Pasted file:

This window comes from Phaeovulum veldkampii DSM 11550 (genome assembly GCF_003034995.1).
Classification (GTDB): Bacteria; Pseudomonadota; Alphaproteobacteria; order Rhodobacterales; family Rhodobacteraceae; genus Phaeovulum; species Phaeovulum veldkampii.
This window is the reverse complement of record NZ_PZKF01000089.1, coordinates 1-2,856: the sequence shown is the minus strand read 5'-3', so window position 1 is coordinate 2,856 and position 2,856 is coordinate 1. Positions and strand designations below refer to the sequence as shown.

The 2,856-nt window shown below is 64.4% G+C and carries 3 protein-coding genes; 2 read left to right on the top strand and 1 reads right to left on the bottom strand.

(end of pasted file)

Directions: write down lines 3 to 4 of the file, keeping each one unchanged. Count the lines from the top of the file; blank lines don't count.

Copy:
This window is the reverse complement of record NZ_PZKF01000089.1, coordinates 1-2,856: the sequence shown is the minus strand read 5'-3', so window position 1 is coordinate 2,856 and position 2,856 is coordinate 1. Positions and strand designations below refer to the sequence as shown.

The 2,856-nt window shown below is 64.4% G+C and carries 3 protein-coding genes; 2 read left to right on the top strand and 1 reads right to left on the bottom strand.